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In Bayesian statistics, a maximum a posteriori probability (MAP) estimate is an estimate of an unknown quantity, that equals the mode of the posterior distribution. The MAP can be used to obtain a point estimate of an unobserved quantity on the basis of empirical data. It is closely related to the method of maximum likelihood (ML) estimation, but employs an augmented optimization objective which incorporates a prior distribution (that quantifies the additional information available through prior knowledge of a related event) over the quantity one wants to estimate. MAP estimation can therefore be seen as a regularization of maximum likelihood estimation.


Assume that we want to estimate an unobserved population parameter on the basis of observations . Let be the sampling distribution of , so that is the probability of when the underlying population parameter is . Then the function:

is known as the likelihood function and the estimate:

is the maximum likelihood estimate of .

Now assume that a prior distribution over exists. This allows us to treat as a random variable as in Bayesian statistics. We can calculate the posterior distribution of using Bayes' theorem:

where is density function of , is the domain of .

The method of maximum a posteriori estimation then estimates as the mode of the posterior distribution of this random variable:

The denominator of the posterior distribution (so-called marginal likelihood) is always positive and does not depend on and therefore plays no role in the optimization. Observe that the MAP estimate of coincides with the ML estimate when the prior is uniform (i.e., is a constant function).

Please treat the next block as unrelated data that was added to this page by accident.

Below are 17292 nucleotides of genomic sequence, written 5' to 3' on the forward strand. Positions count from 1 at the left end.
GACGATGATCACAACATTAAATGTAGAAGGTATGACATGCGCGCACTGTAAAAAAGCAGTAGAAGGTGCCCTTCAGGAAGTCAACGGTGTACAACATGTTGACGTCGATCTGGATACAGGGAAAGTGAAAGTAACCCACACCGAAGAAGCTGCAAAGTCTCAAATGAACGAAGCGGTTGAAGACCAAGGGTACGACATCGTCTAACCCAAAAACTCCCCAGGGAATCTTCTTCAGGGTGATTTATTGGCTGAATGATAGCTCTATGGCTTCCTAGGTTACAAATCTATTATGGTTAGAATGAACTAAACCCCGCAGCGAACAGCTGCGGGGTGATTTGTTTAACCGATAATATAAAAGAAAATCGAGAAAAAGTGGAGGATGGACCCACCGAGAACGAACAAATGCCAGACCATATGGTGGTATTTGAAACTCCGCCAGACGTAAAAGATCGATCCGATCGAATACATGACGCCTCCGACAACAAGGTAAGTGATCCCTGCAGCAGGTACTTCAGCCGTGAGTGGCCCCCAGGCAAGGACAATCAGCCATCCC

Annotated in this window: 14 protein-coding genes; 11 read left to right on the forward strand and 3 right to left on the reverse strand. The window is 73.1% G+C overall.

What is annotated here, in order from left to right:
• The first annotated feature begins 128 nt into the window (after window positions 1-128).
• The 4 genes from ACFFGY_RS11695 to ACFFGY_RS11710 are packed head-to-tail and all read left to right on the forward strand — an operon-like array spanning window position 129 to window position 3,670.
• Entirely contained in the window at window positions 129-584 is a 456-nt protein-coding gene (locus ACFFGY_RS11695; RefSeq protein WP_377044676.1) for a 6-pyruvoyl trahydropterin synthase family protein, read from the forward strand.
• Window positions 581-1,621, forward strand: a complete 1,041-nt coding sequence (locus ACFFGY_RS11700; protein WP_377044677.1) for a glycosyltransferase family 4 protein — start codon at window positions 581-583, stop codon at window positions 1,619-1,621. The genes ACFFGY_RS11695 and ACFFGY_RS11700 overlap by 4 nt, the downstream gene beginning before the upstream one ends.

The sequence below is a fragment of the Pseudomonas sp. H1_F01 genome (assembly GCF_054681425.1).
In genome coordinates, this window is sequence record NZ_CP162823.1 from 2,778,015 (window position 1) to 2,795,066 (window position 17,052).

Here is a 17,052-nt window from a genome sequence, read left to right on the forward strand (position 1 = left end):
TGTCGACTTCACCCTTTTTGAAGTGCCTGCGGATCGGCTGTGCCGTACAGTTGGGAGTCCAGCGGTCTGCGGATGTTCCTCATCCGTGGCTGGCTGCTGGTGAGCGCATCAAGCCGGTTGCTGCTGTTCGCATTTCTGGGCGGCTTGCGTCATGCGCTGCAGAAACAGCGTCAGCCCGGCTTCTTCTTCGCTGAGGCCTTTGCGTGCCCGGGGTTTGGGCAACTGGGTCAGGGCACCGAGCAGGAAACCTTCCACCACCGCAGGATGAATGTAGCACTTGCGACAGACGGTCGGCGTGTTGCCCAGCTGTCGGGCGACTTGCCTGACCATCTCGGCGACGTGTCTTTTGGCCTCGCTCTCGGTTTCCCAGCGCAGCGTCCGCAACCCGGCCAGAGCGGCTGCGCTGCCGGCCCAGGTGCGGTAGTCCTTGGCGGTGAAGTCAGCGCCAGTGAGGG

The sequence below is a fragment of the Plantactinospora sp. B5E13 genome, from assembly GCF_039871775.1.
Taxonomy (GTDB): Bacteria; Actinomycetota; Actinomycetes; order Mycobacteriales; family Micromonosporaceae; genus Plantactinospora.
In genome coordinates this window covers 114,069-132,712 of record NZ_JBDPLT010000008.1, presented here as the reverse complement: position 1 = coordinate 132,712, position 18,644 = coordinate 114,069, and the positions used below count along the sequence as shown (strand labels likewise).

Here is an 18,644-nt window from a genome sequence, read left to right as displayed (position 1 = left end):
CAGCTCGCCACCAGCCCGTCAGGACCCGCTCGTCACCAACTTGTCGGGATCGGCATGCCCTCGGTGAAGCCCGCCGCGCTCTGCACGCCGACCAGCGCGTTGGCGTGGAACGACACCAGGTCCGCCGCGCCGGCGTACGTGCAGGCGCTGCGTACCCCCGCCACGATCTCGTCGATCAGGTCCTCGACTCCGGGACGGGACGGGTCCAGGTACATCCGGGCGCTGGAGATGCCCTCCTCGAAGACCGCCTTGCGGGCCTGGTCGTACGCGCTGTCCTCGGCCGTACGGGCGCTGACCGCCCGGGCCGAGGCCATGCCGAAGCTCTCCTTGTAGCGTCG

When the loss function is of the form

as goes to 0, the Bayes estimator approaches the MAP estimator, provided that the distribution of is quasi-concave.[1] But generally a MAP estimator is not a Bayes estimator unless is discrete.


MAP estimates can be computed in several ways:

  1. Analytically, when the mode(s) of the posterior distribution can be given in closed form. This is the case when conjugate priors are used.
  2. Via numerical optimization such as the conjugate gradient method or Newton's method. This usually requires first or second derivatives, which have to be evaluated analytically or numerically.
  3. Via a modification of an expectation-maximization algorithm. This does not require derivatives of the posterior density.
  4. Via a Monte Carlo method using simulated annealing